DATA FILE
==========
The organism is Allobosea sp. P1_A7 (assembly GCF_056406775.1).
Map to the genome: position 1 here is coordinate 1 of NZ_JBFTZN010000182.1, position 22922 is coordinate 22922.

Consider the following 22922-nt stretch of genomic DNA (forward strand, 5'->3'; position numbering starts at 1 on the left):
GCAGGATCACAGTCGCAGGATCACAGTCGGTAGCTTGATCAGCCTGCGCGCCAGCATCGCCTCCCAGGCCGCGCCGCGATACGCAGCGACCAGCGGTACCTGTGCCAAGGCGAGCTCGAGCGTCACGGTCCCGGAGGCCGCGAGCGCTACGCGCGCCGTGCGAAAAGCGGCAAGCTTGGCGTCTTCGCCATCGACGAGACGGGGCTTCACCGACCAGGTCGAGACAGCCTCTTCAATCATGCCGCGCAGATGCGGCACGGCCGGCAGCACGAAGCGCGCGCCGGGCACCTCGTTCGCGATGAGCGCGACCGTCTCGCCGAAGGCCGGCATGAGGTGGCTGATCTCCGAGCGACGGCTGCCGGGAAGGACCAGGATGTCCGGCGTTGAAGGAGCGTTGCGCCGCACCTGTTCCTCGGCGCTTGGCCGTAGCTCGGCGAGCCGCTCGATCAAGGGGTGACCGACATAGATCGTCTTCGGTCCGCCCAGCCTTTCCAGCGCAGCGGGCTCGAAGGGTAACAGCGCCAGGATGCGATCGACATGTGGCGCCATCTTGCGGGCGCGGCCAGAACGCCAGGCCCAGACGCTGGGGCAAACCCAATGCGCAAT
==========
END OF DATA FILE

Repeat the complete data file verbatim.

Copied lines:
The organism is Allobosea sp. P1_A7 (assembly GCF_056406775.1).
Map to the genome: position 1 here is coordinate 1 of NZ_JBFTZN010000182.1, position 22922 is coordinate 22922.

Consider the following 22922-nt stretch of genomic DNA (forward strand, 5'->3'; position numbering starts at 1 on the left):
GCAGGATCACAGTCGCAGGATCACAGTCGGTAGCTTGATCAGCCTGCGCGCCAGCATCGCCTCCCAGGCCGCGCCGCGATACGCAGCGACCAGCGGTACCTGTGCCAAGGCGAGCTCGAGCGTCACGGTCCCGGAGGCCGCGAGCGCTACGCGCGCCGTGCGAAAAGCGGCAAGCTTGGCGTCTTCGCCATCGACGAGACGGGGCTTCACCGACCAGGTCGAGACAGCCTCTTCAATCATGCCGCGCAGATGCGGCACGGCCGGCAGCACGAAGCGCGCGCCGGGCACCTCGTTCGCGATGAGCGCGACCGTCTCGCCGAAGGCCGGCATGAGGTGGCTGATCTCCGAGCGACGGCTGCCGGGAAGGACCAGGATGTCCGGCGTTGAAGGAGCGTTGCGCCGCACCTGTTCCTCGGCGCTTGGCCGTAGCTCGGCGAGCCGCTCGATCAAGGGGTGACCGACATAGATCGTCTTCGGTCCGCCCAGCCTTTCCAGCGCAGCGGGCTCGAAGGGTAACAGCGCCAGGATGCGATCGACATGTGGCGCCATCTTGCGGGCGCGGCCAGAACGCCAGGCCCAGACGCTGGGGCAAACCCAATGCGCAAT